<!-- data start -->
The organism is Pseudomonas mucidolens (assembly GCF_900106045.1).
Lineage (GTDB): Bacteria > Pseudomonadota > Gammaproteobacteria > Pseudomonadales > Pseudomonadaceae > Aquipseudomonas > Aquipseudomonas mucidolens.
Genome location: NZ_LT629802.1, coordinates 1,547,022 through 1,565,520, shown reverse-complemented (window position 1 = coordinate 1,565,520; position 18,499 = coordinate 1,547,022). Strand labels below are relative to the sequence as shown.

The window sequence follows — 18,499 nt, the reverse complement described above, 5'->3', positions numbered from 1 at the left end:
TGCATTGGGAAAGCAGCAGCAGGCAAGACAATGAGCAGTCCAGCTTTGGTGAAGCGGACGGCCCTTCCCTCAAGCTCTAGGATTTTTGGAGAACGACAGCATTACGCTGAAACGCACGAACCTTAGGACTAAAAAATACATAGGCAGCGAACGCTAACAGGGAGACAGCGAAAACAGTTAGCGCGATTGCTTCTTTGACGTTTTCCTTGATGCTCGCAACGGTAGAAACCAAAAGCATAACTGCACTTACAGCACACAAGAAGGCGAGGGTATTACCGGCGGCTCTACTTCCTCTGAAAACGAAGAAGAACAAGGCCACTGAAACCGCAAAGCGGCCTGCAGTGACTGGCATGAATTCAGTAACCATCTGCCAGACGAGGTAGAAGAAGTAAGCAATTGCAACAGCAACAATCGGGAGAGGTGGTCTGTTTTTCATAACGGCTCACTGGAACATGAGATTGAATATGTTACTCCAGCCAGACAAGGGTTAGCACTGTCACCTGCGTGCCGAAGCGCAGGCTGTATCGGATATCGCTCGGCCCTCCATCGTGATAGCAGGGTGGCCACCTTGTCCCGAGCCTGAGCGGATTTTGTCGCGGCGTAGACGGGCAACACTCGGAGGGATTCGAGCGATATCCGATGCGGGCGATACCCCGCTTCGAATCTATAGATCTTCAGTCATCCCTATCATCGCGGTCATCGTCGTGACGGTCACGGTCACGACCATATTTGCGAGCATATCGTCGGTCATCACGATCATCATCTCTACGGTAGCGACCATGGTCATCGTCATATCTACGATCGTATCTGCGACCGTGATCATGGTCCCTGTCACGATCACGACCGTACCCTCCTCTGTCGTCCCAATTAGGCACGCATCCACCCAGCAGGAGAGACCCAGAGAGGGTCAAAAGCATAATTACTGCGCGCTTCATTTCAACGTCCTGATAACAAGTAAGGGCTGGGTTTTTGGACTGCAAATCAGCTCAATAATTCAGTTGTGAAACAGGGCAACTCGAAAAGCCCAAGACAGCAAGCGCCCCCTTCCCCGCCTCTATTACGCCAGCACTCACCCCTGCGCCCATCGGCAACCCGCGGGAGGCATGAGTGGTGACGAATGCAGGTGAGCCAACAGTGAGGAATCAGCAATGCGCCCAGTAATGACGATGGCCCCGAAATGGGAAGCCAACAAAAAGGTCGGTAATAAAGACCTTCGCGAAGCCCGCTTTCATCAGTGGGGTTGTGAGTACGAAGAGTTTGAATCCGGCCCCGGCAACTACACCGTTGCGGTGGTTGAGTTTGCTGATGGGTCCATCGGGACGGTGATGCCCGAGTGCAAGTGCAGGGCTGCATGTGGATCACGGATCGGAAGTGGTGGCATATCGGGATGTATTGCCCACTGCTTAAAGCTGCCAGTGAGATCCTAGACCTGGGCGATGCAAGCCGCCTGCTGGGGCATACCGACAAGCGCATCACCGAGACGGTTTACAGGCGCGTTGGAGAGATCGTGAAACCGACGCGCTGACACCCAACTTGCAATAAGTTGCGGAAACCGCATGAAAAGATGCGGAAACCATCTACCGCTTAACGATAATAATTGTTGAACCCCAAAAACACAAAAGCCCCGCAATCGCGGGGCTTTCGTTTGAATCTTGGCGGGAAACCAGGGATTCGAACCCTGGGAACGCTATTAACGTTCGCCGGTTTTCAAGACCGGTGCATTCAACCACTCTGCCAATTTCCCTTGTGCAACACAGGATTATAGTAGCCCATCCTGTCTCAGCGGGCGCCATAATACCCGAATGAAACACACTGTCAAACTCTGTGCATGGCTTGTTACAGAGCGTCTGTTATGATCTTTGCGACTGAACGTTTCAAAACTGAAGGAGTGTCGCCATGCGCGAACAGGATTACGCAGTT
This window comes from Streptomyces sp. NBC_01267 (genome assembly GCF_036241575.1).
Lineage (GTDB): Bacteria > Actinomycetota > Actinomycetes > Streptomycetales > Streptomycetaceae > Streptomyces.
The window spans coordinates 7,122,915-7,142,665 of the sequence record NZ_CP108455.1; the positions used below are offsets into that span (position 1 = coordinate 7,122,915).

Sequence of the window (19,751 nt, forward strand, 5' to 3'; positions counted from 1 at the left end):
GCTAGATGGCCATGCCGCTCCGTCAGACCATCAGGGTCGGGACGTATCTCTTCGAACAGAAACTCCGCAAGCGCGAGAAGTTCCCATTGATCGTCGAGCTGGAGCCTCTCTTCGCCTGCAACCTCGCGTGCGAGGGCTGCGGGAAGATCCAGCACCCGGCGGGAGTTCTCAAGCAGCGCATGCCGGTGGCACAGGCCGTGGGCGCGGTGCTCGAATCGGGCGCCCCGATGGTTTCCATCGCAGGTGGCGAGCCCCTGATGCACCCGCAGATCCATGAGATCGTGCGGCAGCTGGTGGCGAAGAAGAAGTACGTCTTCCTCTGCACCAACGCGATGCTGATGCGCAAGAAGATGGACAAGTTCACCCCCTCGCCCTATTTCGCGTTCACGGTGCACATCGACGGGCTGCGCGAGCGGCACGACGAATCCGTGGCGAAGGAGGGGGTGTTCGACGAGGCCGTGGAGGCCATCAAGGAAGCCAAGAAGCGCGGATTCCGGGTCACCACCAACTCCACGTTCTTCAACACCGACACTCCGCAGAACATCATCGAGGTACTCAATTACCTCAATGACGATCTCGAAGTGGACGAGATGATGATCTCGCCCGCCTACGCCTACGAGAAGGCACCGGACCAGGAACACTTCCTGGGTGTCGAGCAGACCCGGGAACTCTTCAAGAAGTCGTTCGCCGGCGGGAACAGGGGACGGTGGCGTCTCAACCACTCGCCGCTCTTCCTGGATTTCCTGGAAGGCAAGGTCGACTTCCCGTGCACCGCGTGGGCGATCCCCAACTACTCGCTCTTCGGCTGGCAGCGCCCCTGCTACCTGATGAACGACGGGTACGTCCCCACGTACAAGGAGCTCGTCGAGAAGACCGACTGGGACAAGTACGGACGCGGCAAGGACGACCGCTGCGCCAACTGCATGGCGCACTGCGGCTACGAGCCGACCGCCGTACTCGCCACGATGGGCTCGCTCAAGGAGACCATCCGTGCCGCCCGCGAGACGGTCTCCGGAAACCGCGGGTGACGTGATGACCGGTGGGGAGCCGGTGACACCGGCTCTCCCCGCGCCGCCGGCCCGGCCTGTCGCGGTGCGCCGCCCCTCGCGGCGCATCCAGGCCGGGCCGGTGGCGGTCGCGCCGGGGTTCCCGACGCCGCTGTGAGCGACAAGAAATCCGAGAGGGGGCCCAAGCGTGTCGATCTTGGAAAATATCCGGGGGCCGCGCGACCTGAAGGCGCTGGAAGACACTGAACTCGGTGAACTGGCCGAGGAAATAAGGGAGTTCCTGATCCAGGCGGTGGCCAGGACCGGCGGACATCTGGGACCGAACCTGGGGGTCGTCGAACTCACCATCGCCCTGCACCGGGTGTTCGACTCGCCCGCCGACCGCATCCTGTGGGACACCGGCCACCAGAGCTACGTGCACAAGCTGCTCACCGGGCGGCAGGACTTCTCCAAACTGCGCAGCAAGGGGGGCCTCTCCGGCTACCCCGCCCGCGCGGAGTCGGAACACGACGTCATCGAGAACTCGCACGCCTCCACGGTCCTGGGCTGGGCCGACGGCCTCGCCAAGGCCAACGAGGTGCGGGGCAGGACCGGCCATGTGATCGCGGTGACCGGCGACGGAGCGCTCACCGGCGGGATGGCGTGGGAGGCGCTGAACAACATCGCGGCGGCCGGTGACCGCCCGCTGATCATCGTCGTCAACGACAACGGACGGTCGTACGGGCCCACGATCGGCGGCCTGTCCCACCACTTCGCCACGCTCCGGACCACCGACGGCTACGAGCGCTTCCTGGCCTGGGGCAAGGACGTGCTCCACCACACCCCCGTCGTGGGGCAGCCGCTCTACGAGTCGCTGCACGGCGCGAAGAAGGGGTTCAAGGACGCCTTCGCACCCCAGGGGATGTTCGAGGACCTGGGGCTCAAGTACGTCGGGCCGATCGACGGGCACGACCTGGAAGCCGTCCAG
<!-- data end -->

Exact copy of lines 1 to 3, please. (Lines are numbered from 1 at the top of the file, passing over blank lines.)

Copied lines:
The organism is Pseudomonas mucidolens (assembly GCF_900106045.1).
Lineage (GTDB): Bacteria > Pseudomonadota > Gammaproteobacteria > Pseudomonadales > Pseudomonadaceae > Aquipseudomonas > Aquipseudomonas mucidolens.
Genome location: NZ_LT629802.1, coordinates 1,547,022 through 1,565,520, shown reverse-complemented (window position 1 = coordinate 1,565,520; position 18,499 = coordinate 1,547,022). Strand labels below are relative to the sequence as shown.